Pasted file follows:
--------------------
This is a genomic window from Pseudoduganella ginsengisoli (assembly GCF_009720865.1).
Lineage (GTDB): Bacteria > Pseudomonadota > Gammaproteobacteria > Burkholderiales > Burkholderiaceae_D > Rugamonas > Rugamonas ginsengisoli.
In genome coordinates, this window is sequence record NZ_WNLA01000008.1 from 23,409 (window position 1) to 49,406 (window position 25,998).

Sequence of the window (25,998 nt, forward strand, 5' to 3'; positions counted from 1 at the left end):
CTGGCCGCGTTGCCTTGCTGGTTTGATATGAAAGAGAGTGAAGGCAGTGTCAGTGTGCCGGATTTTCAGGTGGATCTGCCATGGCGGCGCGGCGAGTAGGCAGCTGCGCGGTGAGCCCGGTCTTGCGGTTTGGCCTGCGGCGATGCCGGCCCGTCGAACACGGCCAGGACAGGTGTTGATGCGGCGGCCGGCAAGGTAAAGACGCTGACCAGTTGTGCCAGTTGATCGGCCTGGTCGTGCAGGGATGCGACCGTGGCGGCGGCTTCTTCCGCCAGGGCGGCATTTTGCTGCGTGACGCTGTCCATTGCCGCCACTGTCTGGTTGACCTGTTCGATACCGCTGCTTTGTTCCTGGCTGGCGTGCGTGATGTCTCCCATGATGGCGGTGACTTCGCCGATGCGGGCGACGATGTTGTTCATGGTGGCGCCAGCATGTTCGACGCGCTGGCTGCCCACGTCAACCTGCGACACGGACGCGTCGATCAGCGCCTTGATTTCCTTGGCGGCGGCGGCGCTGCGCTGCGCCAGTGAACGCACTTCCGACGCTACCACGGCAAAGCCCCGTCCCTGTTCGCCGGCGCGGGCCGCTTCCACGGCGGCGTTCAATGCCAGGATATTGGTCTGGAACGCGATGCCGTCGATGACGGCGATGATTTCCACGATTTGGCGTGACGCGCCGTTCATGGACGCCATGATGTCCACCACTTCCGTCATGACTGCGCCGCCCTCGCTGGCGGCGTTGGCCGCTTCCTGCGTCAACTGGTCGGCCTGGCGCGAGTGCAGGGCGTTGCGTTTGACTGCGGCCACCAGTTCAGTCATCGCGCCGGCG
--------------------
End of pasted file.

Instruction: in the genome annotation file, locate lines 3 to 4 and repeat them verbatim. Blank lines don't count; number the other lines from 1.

In genome coordinates, this window is sequence record NZ_WNLA01000008.1 from 23,409 (window position 1) to 49,406 (window position 25,998).

Sequence of the window (25,998 nt, forward strand, 5' to 3'; positions counted from 1 at the left end):